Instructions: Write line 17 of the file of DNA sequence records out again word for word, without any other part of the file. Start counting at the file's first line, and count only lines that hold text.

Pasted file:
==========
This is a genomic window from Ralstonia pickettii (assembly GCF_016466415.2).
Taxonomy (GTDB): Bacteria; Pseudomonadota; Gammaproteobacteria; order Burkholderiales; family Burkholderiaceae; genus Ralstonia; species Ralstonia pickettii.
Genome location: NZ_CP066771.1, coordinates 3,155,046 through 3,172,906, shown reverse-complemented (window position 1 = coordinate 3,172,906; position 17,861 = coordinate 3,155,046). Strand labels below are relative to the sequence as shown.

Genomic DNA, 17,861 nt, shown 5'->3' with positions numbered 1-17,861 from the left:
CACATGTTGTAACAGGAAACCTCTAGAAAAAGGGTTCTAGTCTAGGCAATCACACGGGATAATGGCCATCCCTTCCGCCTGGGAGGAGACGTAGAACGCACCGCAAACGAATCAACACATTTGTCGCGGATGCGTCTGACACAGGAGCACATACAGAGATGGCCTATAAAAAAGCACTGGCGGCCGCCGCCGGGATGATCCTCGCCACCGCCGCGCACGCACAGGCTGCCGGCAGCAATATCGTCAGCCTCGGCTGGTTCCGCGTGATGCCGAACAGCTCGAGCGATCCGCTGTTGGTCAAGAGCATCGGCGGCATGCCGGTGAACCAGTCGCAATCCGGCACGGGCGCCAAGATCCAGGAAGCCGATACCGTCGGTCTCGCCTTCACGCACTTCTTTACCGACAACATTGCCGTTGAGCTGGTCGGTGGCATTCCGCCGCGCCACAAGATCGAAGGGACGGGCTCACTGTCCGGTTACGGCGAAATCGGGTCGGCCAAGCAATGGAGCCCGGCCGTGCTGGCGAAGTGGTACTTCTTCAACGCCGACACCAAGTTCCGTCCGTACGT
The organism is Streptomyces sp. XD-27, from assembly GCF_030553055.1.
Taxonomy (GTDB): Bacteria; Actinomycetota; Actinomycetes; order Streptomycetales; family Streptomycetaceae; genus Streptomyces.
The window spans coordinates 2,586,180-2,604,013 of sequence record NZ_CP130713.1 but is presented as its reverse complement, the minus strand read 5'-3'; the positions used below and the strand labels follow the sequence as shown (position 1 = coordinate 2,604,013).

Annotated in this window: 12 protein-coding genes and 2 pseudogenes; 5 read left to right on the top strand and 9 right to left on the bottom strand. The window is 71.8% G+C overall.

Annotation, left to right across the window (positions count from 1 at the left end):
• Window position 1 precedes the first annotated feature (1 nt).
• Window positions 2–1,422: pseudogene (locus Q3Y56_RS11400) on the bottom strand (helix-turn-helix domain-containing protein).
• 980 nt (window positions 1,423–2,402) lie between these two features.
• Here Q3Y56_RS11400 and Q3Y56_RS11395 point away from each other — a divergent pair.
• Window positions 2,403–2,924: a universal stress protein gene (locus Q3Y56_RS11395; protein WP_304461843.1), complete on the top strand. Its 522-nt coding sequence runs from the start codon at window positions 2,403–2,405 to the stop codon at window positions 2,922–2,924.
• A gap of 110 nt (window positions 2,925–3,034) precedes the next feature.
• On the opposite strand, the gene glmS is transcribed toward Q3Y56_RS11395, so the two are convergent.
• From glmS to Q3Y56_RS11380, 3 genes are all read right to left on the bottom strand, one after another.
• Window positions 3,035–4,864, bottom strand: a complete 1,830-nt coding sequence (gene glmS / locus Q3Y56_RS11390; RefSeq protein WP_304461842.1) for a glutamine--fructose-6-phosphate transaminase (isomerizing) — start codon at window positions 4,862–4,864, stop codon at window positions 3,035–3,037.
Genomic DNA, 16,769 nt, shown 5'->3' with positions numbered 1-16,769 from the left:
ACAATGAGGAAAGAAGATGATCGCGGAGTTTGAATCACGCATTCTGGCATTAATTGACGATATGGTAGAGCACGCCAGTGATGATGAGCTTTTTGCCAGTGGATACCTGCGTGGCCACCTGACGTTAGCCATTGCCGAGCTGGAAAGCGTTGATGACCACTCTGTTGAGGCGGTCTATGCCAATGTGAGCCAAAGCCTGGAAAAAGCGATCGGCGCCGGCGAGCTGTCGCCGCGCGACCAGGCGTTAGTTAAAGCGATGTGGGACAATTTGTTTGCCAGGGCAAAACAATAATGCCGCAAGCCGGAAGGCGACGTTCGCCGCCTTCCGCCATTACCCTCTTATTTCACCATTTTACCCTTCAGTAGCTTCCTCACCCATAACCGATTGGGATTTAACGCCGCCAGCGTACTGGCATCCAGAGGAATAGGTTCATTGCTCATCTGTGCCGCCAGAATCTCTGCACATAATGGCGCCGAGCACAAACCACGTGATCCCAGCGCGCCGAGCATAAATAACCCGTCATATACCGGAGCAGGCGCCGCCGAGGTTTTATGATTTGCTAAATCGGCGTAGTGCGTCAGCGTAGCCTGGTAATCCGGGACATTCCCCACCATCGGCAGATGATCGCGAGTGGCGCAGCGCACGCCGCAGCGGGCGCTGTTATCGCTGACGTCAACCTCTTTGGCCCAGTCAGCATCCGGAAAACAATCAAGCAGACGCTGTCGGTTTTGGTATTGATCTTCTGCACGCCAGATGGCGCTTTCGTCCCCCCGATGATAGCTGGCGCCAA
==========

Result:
• On the opposite strand, the gene glmS is transcribed toward Q3Y56_RS11395, so the two are convergent.